Catching caterpillars

Published 7:00 am Saturday, September 3, 2016

Aspects of nature are infinitely interesting.

How one animal can undergo so many changes through the course of their short life is an intriguing fact.

Children have their first exposure to this fact of life typically when they learn about the developmental phases of the butterfly. 

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What starts out as a small egg, eventually grows into a very colorful insect that captures the imagination of not just children but adults as well. 

I can recall capturing the caterpillars of Monarch butterflies in a field next to our home in California. 

The field was full of plants that the caterpillars fed on, before entering their next phase of development, the chrysalis.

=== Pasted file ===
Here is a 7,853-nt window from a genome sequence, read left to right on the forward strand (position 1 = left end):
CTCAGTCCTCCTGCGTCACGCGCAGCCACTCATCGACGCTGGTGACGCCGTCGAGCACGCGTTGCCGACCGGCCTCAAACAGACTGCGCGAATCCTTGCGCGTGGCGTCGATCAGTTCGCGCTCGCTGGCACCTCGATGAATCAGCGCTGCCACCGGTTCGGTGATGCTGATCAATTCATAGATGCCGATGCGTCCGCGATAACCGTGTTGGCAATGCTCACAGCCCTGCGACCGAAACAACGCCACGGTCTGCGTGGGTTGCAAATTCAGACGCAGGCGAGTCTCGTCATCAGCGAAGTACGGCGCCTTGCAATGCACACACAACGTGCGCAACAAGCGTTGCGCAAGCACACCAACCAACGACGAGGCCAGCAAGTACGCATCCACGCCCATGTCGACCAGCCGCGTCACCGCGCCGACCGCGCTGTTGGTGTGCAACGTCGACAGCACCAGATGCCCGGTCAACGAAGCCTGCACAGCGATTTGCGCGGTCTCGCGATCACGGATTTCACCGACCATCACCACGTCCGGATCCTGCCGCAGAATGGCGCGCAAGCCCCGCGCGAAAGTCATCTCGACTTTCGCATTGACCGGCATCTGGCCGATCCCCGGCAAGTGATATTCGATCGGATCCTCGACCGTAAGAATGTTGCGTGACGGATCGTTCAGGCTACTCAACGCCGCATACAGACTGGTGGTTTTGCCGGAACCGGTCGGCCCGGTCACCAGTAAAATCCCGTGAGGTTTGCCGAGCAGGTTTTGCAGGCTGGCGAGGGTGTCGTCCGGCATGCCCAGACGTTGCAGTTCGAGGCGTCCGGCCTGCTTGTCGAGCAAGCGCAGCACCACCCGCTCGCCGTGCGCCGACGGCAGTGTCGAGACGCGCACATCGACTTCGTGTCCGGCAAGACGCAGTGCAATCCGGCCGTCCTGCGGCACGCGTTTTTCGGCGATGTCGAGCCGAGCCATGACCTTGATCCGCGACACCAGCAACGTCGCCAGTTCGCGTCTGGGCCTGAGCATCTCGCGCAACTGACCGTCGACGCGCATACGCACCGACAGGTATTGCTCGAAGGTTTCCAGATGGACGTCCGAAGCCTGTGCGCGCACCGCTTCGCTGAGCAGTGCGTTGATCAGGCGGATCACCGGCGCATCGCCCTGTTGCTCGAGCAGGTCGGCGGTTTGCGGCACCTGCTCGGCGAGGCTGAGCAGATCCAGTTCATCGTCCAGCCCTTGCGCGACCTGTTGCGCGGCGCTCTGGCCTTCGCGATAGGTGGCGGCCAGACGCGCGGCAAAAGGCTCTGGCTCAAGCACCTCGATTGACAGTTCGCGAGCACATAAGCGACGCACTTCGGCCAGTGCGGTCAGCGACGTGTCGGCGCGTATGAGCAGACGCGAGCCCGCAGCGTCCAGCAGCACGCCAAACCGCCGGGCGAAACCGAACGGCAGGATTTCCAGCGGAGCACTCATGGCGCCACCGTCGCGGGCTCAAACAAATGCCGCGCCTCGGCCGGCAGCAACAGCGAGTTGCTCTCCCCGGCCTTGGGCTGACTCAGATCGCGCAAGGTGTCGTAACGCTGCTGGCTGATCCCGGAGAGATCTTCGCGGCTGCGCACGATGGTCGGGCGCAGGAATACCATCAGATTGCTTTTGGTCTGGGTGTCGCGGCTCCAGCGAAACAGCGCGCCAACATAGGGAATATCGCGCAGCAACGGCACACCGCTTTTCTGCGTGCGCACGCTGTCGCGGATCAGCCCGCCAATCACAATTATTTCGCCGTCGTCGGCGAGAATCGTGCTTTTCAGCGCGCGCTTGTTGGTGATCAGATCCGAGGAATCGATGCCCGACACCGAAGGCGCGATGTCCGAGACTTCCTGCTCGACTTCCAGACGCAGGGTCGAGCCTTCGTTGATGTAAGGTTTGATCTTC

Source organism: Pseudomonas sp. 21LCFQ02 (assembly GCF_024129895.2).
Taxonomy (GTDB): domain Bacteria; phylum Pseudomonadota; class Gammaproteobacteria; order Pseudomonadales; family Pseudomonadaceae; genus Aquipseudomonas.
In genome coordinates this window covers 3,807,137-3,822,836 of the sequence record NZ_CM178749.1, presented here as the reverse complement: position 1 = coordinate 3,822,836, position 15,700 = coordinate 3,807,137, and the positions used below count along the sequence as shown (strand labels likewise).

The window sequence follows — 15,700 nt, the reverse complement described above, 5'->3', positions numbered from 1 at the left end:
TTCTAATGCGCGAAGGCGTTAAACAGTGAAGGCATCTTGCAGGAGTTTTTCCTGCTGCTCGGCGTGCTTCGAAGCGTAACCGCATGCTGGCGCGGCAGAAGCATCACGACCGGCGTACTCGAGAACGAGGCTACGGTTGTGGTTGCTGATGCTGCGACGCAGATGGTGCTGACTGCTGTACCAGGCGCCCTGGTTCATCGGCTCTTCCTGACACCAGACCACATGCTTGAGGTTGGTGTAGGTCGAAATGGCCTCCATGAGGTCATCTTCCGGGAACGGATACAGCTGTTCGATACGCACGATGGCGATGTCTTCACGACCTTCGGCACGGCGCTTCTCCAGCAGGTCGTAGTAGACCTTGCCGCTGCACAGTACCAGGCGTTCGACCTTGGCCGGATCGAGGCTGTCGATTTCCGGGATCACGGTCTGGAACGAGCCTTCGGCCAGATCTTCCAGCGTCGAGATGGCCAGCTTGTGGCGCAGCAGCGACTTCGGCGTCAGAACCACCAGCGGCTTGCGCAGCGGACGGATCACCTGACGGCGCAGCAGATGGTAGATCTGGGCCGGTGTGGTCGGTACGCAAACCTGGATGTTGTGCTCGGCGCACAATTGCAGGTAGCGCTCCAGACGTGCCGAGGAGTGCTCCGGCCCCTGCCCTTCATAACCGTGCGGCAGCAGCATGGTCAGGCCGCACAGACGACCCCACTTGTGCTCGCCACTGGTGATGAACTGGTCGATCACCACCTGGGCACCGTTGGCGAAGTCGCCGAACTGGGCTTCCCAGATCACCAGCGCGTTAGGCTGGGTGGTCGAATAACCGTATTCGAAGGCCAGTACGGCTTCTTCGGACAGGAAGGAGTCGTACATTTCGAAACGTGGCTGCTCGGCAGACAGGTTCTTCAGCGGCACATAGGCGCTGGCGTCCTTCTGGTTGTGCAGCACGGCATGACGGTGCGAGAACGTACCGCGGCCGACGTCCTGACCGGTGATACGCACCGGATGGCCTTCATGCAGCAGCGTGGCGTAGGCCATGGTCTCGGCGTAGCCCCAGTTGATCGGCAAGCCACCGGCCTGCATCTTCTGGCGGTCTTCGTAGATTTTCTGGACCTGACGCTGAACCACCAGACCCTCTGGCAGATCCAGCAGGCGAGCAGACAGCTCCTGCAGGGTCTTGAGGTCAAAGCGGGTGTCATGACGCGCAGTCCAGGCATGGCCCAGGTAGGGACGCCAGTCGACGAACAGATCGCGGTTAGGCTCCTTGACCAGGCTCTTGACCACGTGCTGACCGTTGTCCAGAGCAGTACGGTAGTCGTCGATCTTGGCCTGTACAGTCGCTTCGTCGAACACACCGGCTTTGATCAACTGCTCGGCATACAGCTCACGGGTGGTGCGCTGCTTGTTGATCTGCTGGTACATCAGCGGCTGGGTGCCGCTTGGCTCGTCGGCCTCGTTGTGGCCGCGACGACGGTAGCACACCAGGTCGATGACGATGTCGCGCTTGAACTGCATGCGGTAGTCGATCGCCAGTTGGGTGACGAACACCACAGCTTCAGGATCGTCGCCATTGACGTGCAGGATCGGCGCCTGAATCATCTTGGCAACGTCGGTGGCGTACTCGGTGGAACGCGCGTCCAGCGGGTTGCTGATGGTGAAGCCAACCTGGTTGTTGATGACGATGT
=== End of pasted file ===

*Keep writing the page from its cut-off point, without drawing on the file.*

At times we would pluck the leaves the chrysalis was attached to, take it home and put it in a jar ever so carefully to observe the insect move into its final stage in life. 

Typically we would check the jar every day until we found a butterfly had replaced the strange looking figure attached to the leaf. We would promptly release the creature into the wild of the concrete jungle in which we lived. 

As common as Monarch butterflies are in California, they are not so common here in Pearl River County. 

Every now and then when I do see one or two, I think back to the time when my brother and I would trek to that empty lot that grew the plants they loved so much to witness the grand changes in life that nature produces.

Today the Crosby Arboretum is holding a program that will feature the life cycles of these very interesting insects. 

It should be a great time for adults and children, and also give visitors a reason to tour the grounds afterwards.